US reportedly launched covert cyberattack against Iran
A handout photo made available by the US Department of Defense shows a US Navy P-8 Poseidon plane in flight at an undisclosed location, Aug. 23, 2014. EPA-EFE FILE/HANDOUT/US NAVY
US National Security Advisor John Bolton speaks during a press conference in Jerusalem, 23 June 2019. EPA/TSAFRIR ABAYOV / POOL
Israeli Prime Minister Benjamin Netanyahu (R) and US National Security Advisor John Bolton give a joint press conference in Jerusalem, 23 June 2019. EPA/TSAFRIR ABAYOV / POOL
Washington DC, Jun 23 (efe-epa).- The United States covertly launched offensive cyber operations against an Iranian intelligence group's computer systems on the same day the president pulled back on using more traditional methods of military force, according to a report from the Dow Jones newswires supplied to EFE on Sunday.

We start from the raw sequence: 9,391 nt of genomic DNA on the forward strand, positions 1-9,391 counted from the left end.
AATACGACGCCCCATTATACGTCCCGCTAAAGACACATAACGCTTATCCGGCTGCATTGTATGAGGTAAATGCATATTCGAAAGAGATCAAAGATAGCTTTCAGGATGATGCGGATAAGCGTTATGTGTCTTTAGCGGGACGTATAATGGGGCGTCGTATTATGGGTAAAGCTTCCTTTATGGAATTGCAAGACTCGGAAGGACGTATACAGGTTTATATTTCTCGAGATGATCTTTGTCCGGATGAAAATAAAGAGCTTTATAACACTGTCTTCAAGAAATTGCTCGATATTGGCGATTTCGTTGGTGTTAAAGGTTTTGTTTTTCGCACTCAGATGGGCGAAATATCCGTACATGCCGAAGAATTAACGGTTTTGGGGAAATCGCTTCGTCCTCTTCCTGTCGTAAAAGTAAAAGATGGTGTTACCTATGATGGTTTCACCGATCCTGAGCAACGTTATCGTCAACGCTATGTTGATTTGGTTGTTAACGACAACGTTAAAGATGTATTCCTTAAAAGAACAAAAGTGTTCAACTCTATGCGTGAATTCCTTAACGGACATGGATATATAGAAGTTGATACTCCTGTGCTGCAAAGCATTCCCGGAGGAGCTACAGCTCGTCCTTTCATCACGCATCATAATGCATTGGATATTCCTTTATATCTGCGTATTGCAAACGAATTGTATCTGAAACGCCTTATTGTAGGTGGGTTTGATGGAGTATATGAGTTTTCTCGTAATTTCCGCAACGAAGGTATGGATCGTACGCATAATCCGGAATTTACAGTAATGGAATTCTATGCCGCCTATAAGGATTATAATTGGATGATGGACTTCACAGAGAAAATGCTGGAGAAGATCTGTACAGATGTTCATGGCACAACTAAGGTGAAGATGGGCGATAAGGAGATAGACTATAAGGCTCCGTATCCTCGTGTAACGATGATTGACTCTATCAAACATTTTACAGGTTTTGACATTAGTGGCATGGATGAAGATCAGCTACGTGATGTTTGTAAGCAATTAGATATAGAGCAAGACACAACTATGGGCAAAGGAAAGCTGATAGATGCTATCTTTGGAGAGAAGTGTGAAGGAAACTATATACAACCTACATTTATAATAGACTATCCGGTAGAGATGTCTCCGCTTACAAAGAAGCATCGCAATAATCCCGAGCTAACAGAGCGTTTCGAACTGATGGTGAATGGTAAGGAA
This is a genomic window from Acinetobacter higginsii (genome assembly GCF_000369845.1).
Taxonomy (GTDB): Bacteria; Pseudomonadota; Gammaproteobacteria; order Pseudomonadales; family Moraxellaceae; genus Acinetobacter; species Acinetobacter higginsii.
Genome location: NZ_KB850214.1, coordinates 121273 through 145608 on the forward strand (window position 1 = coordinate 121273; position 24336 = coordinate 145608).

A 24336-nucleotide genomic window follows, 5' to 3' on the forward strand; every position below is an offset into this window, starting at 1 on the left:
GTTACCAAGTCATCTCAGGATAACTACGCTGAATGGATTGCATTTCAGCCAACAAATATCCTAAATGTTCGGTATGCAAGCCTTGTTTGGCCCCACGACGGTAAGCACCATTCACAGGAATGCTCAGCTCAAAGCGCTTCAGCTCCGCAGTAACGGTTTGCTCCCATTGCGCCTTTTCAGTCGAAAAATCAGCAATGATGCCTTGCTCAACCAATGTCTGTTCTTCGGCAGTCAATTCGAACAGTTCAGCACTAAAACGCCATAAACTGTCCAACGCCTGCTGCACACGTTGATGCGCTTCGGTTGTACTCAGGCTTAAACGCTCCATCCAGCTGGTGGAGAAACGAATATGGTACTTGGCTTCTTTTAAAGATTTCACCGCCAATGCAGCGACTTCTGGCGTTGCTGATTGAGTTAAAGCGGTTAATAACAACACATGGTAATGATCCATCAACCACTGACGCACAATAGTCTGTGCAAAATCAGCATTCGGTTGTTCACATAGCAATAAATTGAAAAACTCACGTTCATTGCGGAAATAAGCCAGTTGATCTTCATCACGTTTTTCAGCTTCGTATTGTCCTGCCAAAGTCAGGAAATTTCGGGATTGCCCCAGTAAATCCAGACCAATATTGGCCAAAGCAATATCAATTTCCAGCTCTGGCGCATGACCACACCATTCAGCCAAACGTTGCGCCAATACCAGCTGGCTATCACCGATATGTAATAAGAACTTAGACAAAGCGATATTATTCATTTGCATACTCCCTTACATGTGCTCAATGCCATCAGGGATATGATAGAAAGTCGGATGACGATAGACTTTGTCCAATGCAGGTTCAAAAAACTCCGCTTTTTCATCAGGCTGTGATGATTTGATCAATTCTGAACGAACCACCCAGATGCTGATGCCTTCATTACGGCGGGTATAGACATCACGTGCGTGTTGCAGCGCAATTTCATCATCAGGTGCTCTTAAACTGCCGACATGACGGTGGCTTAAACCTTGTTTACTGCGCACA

The cyberstrikes, which were approved by President Donald Trump on Thursday, targeted computer systems used to control missile and rocket launches that were chosen months ago for potential disruption, according to a US official familiar with the matter.
The strikes were carried out by US Cyber Command and in coordination with US Central Command.
The official declined to provide specific details about the cyberattacks, but said they didn't involve loss of life and were deemed "very" effective.
They came during the peak of tensions this week between the US and Iran over a series of incidents across the Middle East, including Tehran's shooting down of an American reconnaissance drone.